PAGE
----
There are a number of reasons why Groove is a significant, endearing album that is perfect for beginners and essential for geeks of the ‘Organ Jazz Admiration Society.’ The most important reason, I think, is the combination of the extremely swinging individuals Les McCann, Richard “Groove” Holmes and legendary tenor saxophonist Ben Webster.
Richard “Groove” Holmes (organ), Les McCann, piano, Ben Webster (tenor), Lawrence “Tricky” Lofton (trombone), George Freeman (guitar), Ron Jefferson (drums)
in 1961 at Pacific Jazz Studios, Los Angeles
as PJ-23 in 1961
Them That’s Got
That Healin’ Feelin’
Seven Come Eleven
It almost never took fruition. The group was brought together in the studio for the purpose of producing a Les McCann vocal album. The warming-up, however, brought about such enthousiasm and good feelings, that McCann decided to cut an instrumental album first. Holmes was cast as leader, a generous gesture from Pacific and McCann, who discovered the organist in the first place, a short while prior to this session in a Pittsburgh club.
Because of the haphazard circumstances, one might describe Groove as a blowing session; that is, a session usually described as containing straightforward blues-based tunes and well-known standards built on the AABA-chord structure that leave a lot of room for the musicians to stretch out. Things, however, aren’t always that simple. There are mediocre blowing sessions and good planned sessions, and vice versa. To further complicate the issue: most blowing sessions are planned one way or the other, so where’s the dividing line? At any rate, this album’s simplicity works as a vehicle for honest, unforced and coherent blowing indeed. Take a listen to Ben Webster’s solo on Good Groove and you’ll know what I mean. Relaxed, cliché-free marvels like that certainly don’t come “easy”.
The instrumentation of Groove is an asset. For one thing, there’s the unconventional combination of piano and organ. It’s quite an accomplishment that Holmes and McCann succeed in avoiding an overtly heavy sound, considering the power of the monstrous Hammond machine. Indeed, the lighthearted combination is fair proof of the considerable artistic intellect of these men. In That Healin’ Feelin’ – an uplifting tune imbued with gospel piano rolls and a tacky solo by guitarist George Freeman – Holmes’ chords behind McCann’s piano are pleasantly soft-hued.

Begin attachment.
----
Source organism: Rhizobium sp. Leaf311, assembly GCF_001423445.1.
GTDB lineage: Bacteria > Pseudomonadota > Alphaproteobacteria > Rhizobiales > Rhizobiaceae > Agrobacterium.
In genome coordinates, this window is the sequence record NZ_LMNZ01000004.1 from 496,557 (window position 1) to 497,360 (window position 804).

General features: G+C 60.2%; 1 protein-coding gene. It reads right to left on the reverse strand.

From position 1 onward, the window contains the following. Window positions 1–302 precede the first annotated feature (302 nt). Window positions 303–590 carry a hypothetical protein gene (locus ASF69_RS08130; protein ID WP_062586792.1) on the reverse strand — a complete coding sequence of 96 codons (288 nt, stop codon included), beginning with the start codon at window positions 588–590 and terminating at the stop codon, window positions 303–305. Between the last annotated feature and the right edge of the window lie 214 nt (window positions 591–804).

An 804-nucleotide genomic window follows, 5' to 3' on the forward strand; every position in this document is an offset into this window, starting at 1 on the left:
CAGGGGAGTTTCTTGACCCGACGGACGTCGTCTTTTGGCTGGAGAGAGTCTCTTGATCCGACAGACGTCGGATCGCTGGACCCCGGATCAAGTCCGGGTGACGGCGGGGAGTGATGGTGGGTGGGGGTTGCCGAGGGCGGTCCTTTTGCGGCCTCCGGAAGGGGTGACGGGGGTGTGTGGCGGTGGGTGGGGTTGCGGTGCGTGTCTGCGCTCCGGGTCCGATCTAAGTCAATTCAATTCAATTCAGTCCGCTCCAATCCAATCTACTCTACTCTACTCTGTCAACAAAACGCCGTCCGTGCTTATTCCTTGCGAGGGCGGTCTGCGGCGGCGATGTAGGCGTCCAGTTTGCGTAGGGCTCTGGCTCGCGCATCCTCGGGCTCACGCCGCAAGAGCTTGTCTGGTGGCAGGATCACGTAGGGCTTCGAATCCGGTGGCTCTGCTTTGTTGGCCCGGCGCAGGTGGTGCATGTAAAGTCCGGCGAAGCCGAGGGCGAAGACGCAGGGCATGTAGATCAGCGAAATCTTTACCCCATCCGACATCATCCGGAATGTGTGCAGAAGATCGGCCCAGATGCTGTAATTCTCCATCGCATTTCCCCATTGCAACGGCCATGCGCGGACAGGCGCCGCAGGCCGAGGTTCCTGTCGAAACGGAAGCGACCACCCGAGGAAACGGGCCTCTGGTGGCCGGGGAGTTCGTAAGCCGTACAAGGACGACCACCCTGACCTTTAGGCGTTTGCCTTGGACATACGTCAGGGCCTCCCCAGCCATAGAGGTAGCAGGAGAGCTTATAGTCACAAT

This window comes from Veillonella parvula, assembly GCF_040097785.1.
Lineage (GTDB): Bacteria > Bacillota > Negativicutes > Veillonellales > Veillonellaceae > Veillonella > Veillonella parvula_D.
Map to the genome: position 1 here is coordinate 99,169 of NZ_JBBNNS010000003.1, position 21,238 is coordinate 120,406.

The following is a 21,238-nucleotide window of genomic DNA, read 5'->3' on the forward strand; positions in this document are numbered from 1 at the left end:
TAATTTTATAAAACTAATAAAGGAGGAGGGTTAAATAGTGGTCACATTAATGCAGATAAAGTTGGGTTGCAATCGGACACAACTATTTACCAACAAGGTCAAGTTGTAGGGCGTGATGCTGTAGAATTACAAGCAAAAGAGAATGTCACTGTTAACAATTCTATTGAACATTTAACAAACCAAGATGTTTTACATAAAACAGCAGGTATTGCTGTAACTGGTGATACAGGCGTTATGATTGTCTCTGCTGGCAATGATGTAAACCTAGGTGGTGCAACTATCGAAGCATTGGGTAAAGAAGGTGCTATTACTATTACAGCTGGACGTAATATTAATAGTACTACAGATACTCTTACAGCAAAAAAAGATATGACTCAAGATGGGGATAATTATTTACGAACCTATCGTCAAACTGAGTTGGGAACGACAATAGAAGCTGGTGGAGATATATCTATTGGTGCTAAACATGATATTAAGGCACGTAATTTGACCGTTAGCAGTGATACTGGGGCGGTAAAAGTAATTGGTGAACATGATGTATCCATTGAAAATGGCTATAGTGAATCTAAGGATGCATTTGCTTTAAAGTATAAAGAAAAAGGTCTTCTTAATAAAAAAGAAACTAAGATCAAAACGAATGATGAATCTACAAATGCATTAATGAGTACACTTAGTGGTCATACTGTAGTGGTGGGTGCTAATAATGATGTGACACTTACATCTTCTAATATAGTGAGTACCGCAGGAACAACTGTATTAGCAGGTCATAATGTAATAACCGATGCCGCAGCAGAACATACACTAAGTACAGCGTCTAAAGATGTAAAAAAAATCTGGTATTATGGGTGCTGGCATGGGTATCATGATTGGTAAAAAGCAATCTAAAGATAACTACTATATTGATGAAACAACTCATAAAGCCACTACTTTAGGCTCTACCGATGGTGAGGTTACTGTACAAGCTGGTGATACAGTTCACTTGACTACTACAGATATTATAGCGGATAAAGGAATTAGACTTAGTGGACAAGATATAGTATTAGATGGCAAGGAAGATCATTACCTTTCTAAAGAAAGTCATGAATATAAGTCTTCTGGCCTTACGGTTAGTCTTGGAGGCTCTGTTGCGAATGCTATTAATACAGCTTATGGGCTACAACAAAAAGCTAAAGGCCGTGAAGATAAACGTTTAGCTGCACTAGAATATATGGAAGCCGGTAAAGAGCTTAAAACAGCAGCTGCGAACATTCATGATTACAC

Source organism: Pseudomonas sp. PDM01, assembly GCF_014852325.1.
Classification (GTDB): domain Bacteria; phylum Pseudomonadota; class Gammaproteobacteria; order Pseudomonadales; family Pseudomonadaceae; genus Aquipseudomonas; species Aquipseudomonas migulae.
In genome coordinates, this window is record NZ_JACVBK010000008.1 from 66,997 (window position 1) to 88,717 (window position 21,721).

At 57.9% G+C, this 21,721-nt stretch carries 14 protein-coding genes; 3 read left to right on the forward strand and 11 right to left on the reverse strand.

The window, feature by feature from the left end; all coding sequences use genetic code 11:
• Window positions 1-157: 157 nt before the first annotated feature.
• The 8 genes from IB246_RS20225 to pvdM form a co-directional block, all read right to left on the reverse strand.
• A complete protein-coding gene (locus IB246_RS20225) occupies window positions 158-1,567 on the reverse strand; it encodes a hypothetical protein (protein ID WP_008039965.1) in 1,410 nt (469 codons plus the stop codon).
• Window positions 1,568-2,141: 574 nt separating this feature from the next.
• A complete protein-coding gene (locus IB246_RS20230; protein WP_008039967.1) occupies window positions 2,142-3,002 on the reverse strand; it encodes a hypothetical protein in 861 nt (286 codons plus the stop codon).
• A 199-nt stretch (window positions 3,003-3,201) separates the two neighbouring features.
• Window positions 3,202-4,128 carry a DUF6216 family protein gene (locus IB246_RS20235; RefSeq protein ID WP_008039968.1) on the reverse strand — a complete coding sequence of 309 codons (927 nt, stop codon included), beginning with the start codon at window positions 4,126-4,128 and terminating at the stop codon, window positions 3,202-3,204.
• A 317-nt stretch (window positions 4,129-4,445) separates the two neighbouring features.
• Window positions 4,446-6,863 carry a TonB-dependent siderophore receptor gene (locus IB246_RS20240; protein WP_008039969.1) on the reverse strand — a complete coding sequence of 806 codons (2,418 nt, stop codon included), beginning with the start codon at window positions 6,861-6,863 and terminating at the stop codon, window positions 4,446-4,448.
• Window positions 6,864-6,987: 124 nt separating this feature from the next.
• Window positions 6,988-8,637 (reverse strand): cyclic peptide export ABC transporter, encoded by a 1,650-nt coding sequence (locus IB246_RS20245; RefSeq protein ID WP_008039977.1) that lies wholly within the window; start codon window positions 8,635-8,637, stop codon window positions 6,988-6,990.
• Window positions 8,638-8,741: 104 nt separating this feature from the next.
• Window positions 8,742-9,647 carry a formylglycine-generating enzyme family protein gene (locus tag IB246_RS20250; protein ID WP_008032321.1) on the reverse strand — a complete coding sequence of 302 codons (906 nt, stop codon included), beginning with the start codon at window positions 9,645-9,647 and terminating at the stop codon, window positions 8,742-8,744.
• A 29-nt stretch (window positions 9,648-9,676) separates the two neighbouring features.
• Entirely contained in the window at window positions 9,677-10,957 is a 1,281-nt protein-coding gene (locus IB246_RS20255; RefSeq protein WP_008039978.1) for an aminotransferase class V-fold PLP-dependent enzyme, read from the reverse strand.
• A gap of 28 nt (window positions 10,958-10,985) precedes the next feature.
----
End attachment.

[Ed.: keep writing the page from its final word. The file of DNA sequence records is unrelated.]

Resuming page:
The joy of listening to Holmes is evenly divided between his carefully crafted solo’s and superb sense of dynamics. He uses different textures of Hammond sound, whichever texture is appropiate for the occasion. In the second part of That Healin’ Feelin’, during the horn solo’s, the organist puts in full-bodied, Basie-type, almost accordian-like chords, enlivening the proceedings considerably. His methods are replenished by drummer Ron Jefferson, who shows to possess the knowledge of where precisely to place classic swing accents; spot on! Groove Holmes is a masterful bass pedal player and therefore makes for a solid rhythm section with Jefferson and McCann. To furthermore stress Holmes’ understanding of dynamics, I’d like to point out the nifty, ‘thin’ sound the organist uses to solo with in Deep Purple and the question-and-answer swinger Good Groove.
An album such as this usually has a ballad included. Not Groove. It’s not sorely missed. Of course, Ben Webster is a brilliant balladeer, but the relaxed, mid-tempo Deep Purple acts as a ballad in disguise. Ben Webster’s ‘breathy’ statements are breathtaking. On the rest of the tunes, Webster honks and swings fluently. Trombonist Lawrence “Tricky” Lofton competently and joyfully adds to the old-timey sentiments.
Benny Goodman and Charlie Christian’s up-tempo, fluid classic Seven Come Eleven rounds off Side A of a relaxed, spontaneous album, combining the artistry of the already very mature debutant Groove Holmes and ultra-swingers Les McCann and Ben Webster. I can’t help but wear a broad smile on my face everytime it has been turning on the table. I’m sure it’ll do the trick for you too.